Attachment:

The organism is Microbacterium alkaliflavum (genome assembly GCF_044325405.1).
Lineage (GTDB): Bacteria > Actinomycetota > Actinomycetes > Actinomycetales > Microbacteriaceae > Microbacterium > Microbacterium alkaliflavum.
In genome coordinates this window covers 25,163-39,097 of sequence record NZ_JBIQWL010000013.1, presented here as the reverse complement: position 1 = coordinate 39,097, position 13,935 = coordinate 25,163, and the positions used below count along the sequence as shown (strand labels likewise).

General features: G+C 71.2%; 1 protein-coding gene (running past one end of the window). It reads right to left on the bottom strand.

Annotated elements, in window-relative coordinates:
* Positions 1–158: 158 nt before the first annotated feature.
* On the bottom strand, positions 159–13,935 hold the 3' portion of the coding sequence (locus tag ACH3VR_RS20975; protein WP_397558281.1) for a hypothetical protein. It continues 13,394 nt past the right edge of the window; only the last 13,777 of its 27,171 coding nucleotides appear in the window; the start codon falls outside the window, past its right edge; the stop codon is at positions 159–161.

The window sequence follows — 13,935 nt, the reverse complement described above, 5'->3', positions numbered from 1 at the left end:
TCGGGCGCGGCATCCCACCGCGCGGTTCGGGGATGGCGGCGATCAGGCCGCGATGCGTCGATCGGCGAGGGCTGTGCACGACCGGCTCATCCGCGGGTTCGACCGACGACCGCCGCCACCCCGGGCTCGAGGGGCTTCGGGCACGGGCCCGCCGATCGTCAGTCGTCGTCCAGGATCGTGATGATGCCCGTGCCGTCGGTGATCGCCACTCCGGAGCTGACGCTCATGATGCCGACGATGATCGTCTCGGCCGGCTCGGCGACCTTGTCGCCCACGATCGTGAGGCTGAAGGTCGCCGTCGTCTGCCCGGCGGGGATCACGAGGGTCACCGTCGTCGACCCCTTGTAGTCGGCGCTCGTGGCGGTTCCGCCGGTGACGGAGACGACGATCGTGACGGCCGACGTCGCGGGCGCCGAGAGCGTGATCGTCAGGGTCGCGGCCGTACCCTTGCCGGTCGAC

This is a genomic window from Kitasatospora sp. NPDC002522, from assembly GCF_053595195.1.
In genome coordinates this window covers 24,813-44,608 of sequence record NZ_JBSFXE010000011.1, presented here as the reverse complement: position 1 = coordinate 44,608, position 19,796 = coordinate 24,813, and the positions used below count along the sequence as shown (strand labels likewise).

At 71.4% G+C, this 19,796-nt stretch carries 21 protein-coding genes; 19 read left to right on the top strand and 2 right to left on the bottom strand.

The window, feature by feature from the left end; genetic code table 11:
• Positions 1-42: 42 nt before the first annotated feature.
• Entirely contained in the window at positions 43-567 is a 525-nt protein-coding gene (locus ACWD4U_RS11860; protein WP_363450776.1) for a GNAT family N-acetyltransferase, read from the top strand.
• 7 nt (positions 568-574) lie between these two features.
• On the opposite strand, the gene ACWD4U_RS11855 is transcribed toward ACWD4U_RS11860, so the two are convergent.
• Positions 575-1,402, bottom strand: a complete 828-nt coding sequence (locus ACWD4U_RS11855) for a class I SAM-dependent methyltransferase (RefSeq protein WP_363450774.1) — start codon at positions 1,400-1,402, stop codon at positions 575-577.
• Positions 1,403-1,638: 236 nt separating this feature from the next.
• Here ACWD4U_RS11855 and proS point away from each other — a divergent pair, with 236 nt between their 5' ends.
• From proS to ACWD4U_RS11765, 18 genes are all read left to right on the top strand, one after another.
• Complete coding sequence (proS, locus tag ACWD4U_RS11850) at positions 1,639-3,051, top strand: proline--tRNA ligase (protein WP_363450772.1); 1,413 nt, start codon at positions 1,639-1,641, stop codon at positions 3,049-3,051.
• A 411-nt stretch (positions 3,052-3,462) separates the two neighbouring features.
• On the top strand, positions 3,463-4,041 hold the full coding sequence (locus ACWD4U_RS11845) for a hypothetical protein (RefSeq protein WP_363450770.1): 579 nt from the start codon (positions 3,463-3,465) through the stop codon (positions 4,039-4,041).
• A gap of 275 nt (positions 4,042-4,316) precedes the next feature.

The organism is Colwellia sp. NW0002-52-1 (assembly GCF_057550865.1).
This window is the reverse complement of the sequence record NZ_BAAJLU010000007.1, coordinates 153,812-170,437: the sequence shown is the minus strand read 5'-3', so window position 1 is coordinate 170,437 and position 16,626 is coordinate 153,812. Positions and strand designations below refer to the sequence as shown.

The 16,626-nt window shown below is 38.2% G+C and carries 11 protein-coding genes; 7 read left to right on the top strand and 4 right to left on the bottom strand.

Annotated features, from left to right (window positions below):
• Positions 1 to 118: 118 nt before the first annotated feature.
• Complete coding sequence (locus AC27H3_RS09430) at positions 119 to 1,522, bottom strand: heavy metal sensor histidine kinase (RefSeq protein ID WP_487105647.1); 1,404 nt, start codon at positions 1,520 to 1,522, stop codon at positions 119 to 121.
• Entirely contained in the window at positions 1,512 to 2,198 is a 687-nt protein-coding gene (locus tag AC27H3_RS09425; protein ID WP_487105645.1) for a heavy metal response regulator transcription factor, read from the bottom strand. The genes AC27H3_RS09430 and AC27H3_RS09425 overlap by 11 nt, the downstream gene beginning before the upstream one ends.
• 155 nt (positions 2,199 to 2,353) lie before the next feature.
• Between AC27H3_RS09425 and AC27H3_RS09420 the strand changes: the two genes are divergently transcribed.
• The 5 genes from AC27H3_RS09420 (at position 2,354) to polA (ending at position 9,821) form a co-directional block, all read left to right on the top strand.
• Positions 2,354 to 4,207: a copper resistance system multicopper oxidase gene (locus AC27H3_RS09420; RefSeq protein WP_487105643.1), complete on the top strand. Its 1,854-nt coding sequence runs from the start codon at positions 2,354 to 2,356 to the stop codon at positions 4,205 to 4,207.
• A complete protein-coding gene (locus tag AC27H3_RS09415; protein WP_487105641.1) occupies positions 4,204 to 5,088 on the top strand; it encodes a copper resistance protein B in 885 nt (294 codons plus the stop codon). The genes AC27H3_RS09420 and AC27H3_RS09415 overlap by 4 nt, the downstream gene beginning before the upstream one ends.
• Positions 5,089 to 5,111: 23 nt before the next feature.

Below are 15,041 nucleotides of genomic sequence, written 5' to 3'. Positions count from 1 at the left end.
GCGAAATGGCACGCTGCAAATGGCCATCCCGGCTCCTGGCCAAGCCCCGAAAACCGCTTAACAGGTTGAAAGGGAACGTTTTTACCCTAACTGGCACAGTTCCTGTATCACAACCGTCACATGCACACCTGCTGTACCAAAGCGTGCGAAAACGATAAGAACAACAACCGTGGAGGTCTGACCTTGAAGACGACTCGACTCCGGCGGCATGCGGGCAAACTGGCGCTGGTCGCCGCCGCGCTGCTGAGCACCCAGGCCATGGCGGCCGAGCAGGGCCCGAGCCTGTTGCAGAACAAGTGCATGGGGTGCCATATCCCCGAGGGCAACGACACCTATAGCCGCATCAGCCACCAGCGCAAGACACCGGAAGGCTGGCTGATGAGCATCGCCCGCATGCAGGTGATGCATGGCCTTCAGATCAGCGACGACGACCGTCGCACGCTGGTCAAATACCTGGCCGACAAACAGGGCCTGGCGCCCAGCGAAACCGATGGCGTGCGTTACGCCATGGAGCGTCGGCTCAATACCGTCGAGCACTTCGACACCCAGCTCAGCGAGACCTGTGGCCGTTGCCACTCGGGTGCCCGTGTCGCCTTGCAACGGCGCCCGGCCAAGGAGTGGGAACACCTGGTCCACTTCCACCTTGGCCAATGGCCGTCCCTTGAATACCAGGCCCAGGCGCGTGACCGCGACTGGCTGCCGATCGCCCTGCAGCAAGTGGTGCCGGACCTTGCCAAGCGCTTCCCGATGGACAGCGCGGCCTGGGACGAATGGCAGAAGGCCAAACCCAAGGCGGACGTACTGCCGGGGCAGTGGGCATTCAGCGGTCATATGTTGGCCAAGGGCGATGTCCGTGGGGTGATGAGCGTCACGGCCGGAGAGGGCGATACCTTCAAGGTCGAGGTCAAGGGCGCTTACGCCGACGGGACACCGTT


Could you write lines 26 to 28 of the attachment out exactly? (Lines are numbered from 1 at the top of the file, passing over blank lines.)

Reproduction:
The organism is Colwellia sp. NW0002-52-1 (assembly GCF_057550865.1).
This window is the reverse complement of the sequence record NZ_BAAJLU010000007.1, coordinates 153,812-170,437: the sequence shown is the minus strand read 5'-3', so window position 1 is coordinate 170,437 and position 16,626 is coordinate 153,812. Positions and strand designations below refer to the sequence as shown.

The 16,626-nt window shown below is 38.2% G+C and carries 11 protein-coding genes; 7 read left to right on the top strand and 4 right to left on the bottom strand.